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Top Actions to Achieve a Future of Unified Data Models in Higher Ed

As institutions become more data-rich and data-reliant, their capacity for analytics is not necessarily keeping up. In an Educause QuickPoll of higher education IT leadership focused on data strategy and student success analytics, just 25% of respondents said that the current structure of data functions at their institutions is ideal for meeting data analytics needs — leaving a lot of room for improvement in the use of data on campus.

"This problem is only being exacerbated by the rapid proliferation of AI tools on campuses," according to Educause Senior Researcher Jenay Robert. Calling it an "urgent issue," she noted that the misalignment of data strategy and resources has "implications for data privacy and security, student recruitment and retention, and the holistic student experience."

To help colleges and universities envision a better future of data analytics in higher education and provide practical steps to get there, Educause has released a new "Action Plan" for achieving unified data models across the institution. The report outlines five key goals for the next 10 years:

  • Institutional culture, systems, and processes center holistic student success, leveraging ethical, equitable, inclusive, accessible, and human-centered data governance practices to support students' learning experiences;
  • Digital literacy training is available for all faculty, staff, and students;
  • Data mesh architecture facilitates the unification of disparate data sources;
  • Industry-wide interoperability standards for data dictionaries and data management provide the infrastructure necessary to combine data across functional areas and even across institutions; and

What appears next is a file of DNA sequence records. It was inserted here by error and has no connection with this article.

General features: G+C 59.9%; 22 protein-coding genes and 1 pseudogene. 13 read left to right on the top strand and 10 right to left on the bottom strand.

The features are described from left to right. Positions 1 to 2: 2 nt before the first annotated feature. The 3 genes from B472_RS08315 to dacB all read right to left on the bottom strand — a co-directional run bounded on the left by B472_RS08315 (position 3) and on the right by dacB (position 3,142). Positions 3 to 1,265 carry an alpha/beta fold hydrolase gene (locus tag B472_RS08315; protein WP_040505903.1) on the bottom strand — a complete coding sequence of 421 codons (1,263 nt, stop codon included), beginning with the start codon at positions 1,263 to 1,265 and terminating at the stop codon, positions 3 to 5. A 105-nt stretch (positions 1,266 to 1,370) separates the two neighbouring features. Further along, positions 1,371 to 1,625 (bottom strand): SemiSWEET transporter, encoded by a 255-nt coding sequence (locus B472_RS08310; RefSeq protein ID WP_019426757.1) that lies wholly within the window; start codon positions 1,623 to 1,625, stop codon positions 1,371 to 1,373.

• The comprehensive learning record (CLR) has evolved to "CLR 2.0," providing a holistic, longitudinal record of student activity.

The report then provides 23 actions to help meet those goals, organized by individual, department/unit, institution, and multi-institution collaboration. Recommendations for individuals include:

  • Seek data literacy training;
  • Practice good data stewardship;
  • Engage students with data, including their own; and
  • Participate and lead in the collection of data.

Departments and units are advised to:

  • Redesign workflows and job descriptions to emphasize data responsibilities;
  • Prepare data tools for students to use;
  • Use a data mesh architecture;
  • Ensure that technology infrastructure can scale and adapt to changing data landscape requirements;
  • Establish defined data-quality assurance checks;
  • Create clear processes and tools for data integration, access, and security;
  • Design a data-collection strategy that aligns with your strategic goals and mission; and
  • Provide students, faculty, and staff with data literacy training.

Institutions should:

  • Establish requirements for institution-level professional development on data literacy;
  • Provide financial and cultural support for a data-forward mindset;
  • Invest in research and development related to using AI for analytics;
  • Gain financial and cultural buy-in from executive leaders to unify and democratize data;
  • Establish an institution-wide data community of practice;
  • Create institution-wide data governance strategy, guidelines, and policies; and
  • Integrate information security in all strategy and processes.

And finally, collaborative actions for institutions include:

  • Join a national or international community of practice;
  • Create industry-wide standards for unified data models, with flexibility for customization;
  • Facilitate shared datasets and tools that are built around industry-wide standards; and
  • Advocate for transparency and fair pricing from industry partners.

The full report provides a deeper look at the unified data goals and actions, and provides planning activities and tools institutions can use to build their action plan. The "2024 Educause Horizon Action Plan: Unified Data Models" is available here on the Educause site.

About the Author

Rhea Kelly is editor in chief for Campus Technology, THE Journal, and Spaces4Learning. She can be reached at [email protected].

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